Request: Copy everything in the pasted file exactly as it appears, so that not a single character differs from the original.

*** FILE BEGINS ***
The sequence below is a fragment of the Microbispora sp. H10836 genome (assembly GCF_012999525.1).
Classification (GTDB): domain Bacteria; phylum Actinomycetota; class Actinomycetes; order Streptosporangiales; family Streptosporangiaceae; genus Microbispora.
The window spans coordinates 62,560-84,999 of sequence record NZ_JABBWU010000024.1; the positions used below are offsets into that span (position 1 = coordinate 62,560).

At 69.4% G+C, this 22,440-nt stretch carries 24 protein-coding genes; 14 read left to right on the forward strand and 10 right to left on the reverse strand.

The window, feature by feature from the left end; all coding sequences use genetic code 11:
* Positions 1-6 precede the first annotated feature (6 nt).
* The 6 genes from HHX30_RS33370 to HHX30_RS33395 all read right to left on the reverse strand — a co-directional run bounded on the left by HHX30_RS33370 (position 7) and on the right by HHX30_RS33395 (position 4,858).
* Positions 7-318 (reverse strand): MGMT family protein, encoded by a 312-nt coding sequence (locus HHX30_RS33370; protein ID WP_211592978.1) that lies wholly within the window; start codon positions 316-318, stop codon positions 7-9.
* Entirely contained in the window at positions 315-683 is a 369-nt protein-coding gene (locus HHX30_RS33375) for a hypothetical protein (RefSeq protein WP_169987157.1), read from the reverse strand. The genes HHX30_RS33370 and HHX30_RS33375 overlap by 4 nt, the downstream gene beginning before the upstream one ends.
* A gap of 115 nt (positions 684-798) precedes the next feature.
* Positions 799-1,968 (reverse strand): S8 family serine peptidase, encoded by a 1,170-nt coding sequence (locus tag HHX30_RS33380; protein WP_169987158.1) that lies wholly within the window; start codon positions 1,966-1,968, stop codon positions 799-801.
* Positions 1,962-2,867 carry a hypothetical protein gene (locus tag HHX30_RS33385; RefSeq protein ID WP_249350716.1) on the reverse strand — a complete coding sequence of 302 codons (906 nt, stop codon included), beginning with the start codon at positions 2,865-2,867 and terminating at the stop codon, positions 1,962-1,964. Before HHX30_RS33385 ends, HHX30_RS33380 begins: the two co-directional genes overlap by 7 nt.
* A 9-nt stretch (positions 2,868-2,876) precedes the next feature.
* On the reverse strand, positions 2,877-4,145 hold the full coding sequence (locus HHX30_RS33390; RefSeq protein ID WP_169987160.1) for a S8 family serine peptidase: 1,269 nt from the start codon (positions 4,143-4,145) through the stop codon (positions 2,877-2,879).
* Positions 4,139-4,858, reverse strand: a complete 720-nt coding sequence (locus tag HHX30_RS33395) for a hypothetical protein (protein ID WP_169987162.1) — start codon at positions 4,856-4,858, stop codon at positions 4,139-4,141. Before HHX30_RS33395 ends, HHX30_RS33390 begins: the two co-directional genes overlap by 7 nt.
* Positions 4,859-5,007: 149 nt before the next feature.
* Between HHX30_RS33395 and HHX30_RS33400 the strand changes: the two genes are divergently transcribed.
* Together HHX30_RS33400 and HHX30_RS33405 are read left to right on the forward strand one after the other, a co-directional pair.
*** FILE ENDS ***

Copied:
The sequence below is a fragment of the Microbispora sp. H10836 genome (assembly GCF_012999525.1).
Classification (GTDB): domain Bacteria; phylum Actinomycetota; class Actinomycetes; order Streptosporangiales; family Streptosporangiaceae; genus Microbispora.
The window spans coordinates 62,560-84,999 of sequence record NZ_JABBWU010000024.1; the positions used below are offsets into that span (position 1 = coordinate 62,560).

At 69.4% G+C, this 22,440-nt stretch carries 24 protein-coding genes; 14 read left to right on the forward strand and 10 right to left on the reverse strand.

The window, feature by feature from the left end; all coding sequences use genetic code 11:
* Positions 1-6 precede the first annotated feature (6 nt).
* The 6 genes from HHX30_RS33370 to HHX30_RS33395 all read right to left on the reverse strand — a co-directional run bounded on the left by HHX30_RS33370 (position 7) and on the right by HHX30_RS33395 (position 4,858).
* Positions 7-318 (reverse strand): MGMT family protein, encoded by a 312-nt coding sequence (locus HHX30_RS33370; protein ID WP_211592978.1) that lies wholly within the window; start codon positions 316-318, stop codon positions 7-9.
* Entirely contained in the window at positions 315-683 is a 369-nt protein-coding gene (locus HHX30_RS33375) for a hypothetical protein (RefSeq protein WP_169987157.1), read from the reverse strand. The genes HHX30_RS33370 and HHX30_RS33375 overlap by 4 nt, the downstream gene beginning before the upstream one ends.
* A gap of 115 nt (positions 684-798) precedes the next feature.
* Positions 799-1,968 (reverse strand): S8 family serine peptidase, encoded by a 1,170-nt coding sequence (locus tag HHX30_RS33380; protein WP_169987158.1) that lies wholly within the window; start codon positions 1,966-1,968, stop codon positions 799-801.
* Positions 1,962-2,867 carry a hypothetical protein gene (locus tag HHX30_RS33385; RefSeq protein ID WP_249350716.1) on the reverse strand — a complete coding sequence of 302 codons (906 nt, stop codon included), beginning with the start codon at positions 2,865-2,867 and terminating at the stop codon, positions 1,962-1,964. Before HHX30_RS33385 ends, HHX30_RS33380 begins: the two co-directional genes overlap by 7 nt.
* A 9-nt stretch (positions 2,868-2,876) precedes the next feature.
* On the reverse strand, positions 2,877-4,145 hold the full coding sequence (locus HHX30_RS33390; RefSeq protein ID WP_169987160.1) for a S8 family serine peptidase: 1,269 nt from the start codon (positions 4,143-4,145) through the stop codon (positions 2,877-2,879).
* Positions 4,139-4,858, reverse strand: a complete 720-nt coding sequence (locus tag HHX30_RS33395) for a hypothetical protein (protein ID WP_169987162.1) — start codon at positions 4,856-4,858, stop codon at positions 4,139-4,141. Before HHX30_RS33395 ends, HHX30_RS33390 begins: the two co-directional genes overlap by 7 nt.
* Positions 4,859-5,007: 149 nt before the next feature.
* Between HHX30_RS33395 and HHX30_RS33400 the strand changes: the two genes are divergently transcribed.
* Together HHX30_RS33400 and HHX30_RS33405 are read left to right on the forward strand one after the other, a co-directional pair.